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Sharp_one sheds light on the universe, and information


213374U

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We will never have ALL the information because there is INFINITE amount of information and to obtain it we would need to spend inifite time and have infinite memory. Which we don't. S

[...]

As an aside, I'd love to hear an explanation on why information is infinite. I was under the impression that the universe is a closed system with finite energy. This would suggest that information in a quantum sense is, indeed, finite. However, by virtue of the principle of uncertainty, we know that information doesn't really "exist" unless an observer makes a measurement, and at that precise moment and by virtue of the measurement, the relevant "information" bit comes into existence. Again, since there can only be a limited amount of observers making a finite amount of measurements (because the universe has a finite energy, remember), information is also finite. Further, a prominent model of the end of the universe predicts that it will end with what is called "heat death". In this scenario, the universe becomes esentially a nothingness without distinguishable features (in simple terms, no information). If all information has been destroyed, this means information was finite to begin with. So what makes you say that information is infinite?

 

Well, professor. What's your take?

- When he is best, he is a little worse than a man, and when he is worst, he is little better than a beast.

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Heat death of the universe isn't considered to be the going theory anymore as I understand it.  Thermodynamics doesn't take into account how a gravity field might actually decay (and IIRC gravity fields decay rate is unknown) and IIRC (and if I understand correctly) the Dark Matter theories regarging where the extra energy in the universe is coming up (because expansion of the galaxy is speeding up rather than slowing down as predicted) puts a big swerve in the whole thing.

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Philosophers say that we cannot ever estimate the amount of information because we will always lack the understanding to measure it to begin with. Theoretical physicists like Max Tegmark say that any mathatical model possibly concieved can be a description for any universe....so nope. We will never know as we are right now.

Edited by Meshugger

"Some men see things as they are and say why?"
"I dream things that never were and say why not?"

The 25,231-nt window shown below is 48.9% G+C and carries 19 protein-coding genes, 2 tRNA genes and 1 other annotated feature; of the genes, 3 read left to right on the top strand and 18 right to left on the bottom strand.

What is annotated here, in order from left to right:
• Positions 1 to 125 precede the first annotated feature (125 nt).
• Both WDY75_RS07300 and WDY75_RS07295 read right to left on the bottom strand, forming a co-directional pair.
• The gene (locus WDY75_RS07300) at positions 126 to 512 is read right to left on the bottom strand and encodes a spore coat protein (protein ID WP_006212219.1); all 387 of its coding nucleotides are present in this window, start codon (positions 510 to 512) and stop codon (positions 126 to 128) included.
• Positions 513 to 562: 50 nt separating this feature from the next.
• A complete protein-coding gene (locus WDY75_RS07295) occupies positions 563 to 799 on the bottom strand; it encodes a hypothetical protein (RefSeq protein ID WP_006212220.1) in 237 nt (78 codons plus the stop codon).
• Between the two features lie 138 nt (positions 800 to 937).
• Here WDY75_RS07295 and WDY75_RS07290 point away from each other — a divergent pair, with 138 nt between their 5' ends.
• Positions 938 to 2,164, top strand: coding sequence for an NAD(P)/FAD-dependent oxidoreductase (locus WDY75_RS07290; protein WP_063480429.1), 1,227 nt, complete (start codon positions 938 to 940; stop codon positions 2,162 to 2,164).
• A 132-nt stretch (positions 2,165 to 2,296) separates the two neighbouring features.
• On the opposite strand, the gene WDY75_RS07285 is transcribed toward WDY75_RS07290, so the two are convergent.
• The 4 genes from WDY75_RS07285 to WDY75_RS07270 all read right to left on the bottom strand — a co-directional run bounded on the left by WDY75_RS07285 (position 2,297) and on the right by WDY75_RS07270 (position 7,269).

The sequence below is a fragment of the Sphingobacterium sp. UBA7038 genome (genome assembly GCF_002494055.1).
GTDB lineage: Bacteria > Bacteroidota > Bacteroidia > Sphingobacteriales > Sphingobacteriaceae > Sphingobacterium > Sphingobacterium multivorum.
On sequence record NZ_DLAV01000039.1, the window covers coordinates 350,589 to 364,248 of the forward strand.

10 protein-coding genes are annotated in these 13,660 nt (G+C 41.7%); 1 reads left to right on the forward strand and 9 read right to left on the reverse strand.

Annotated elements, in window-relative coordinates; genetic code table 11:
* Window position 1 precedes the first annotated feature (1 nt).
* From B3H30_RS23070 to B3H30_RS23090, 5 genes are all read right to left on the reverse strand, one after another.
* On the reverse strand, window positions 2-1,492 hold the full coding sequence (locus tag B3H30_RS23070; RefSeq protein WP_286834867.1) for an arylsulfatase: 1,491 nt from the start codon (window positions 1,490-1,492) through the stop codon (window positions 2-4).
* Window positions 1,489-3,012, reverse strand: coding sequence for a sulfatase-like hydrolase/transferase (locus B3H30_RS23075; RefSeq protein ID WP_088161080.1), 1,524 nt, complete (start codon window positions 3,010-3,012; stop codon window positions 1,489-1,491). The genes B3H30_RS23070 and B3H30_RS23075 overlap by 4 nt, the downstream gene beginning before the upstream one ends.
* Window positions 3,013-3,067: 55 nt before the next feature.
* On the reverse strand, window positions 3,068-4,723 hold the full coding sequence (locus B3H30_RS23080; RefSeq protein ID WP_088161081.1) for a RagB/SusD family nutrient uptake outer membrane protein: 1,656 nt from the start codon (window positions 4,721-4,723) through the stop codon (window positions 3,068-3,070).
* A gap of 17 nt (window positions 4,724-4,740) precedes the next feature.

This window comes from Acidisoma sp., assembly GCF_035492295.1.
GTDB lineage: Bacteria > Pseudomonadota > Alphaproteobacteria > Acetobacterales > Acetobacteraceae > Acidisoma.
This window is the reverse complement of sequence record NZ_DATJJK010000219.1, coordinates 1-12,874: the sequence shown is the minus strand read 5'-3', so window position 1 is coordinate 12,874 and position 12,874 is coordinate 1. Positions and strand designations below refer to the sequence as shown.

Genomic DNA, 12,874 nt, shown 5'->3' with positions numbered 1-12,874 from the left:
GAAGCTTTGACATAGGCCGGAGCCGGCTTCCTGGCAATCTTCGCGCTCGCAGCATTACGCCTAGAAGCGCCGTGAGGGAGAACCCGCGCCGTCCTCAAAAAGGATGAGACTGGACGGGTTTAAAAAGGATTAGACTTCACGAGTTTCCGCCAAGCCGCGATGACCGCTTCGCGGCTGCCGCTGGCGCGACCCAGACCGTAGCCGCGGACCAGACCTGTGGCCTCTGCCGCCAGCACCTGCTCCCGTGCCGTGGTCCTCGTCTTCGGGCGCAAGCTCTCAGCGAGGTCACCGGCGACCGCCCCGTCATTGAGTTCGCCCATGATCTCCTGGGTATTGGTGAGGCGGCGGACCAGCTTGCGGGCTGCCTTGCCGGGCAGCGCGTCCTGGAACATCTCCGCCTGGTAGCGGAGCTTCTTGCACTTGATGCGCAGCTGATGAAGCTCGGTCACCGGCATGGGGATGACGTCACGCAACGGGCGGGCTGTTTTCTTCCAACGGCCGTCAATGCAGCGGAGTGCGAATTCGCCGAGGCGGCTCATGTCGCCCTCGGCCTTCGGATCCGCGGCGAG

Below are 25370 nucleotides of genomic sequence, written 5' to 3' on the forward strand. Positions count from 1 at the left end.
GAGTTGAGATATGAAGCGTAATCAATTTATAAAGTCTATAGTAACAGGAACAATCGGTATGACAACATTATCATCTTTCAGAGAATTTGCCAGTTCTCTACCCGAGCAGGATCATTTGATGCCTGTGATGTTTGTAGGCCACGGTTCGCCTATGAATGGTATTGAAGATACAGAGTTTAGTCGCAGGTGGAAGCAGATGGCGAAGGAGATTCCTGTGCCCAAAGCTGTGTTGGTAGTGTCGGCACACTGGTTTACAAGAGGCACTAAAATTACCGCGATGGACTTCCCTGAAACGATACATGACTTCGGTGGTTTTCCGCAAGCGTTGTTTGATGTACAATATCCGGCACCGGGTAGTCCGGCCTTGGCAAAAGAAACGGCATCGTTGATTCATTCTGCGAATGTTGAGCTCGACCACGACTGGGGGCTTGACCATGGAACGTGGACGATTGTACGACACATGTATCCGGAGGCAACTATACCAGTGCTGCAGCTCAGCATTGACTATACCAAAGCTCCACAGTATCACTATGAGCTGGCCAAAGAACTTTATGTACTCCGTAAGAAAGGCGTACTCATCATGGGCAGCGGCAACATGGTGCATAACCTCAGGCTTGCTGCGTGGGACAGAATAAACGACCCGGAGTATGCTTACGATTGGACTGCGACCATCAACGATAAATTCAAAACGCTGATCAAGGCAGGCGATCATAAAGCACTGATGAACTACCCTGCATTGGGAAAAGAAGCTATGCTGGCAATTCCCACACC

- George Bernard Shaw

"Hope in reality is the worst of all evils because it prolongs the torments of man."
- Friedrich Nietzsche

 

"The amount of energy necessary to refute bull**** is an order of magnitude bigger than to produce it."

- Some guy 

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Philosophers say that we cannot ever estimate the amount of information because we will always lack the understanding to measure it to begin with. Theoretical physicists like Max Tegmark say that any mathatical model possibly concieved can be a description for any universe....so nope. We will never know as we are right now.

 

Incorrect, long time ago SJW calculated the amount of information there is in existence....and it is finite  :geek:  

"Abashed the devil stood and felt how awful goodness is and saw Virtue in her shape how lovely: and pined his loss”

John Milton 

"We don't stop playing because we grow old; we grow old because we stop playing.” -  George Bernard Shaw

"What counts in life is not the mere fact that we have lived. It is what difference we have made to the lives of others that will determine the significance of the life we lead" - Nelson Mandela

 

 

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That's because they are dumb.

"Some men see things as they are and say why?"
"I dream things that never were and say why not?"
- George Bernard Shaw

"Hope in reality is the worst of all evils because it prolongs the torments of man."
- Friedrich Nietzsche

 

"The amount of energy necessary to refute bull**** is an order of magnitude bigger than to produce it."

- Some guy 

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Don't think anything 'infinite' exists in reality, just a tremendous amount of possible things that would class as information, or thought. 

Why has elegance found so little following? Elegance has the disadvantage that hard work is needed to achieve it and a good education to appreciate it. - Edsger Wybe Dijkstra

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We will never have ALL the information because there is INFINITE amount of information and to obtain it we would need to spend inifite time and have infinite memory. Which we don't. S

[...]

As an aside, I'd love to hear an explanation on why information is infinite. I was under the impression that the universe is a closed system with finite energy. This would suggest that information in a quantum sense is, indeed, finite. However, by virtue of the principle of uncertainty, we know that information doesn't really "exist" unless an observer makes a measurement, and at that precise moment and by virtue of the measurement, the relevant "information" bit comes into existence. Again, since there can only be a limited amount of observers making a finite amount of measurements (because the universe has a finite energy, remember), information is also finite. Further, a prominent model of the end of the universe predicts that it will end with what is called "heat death". In this scenario, the universe becomes esentially a nothingness without distinguishable features (in simple terms, no information). If all information has been destroyed, this means information was finite to begin with. So what makes you say that information is infinite?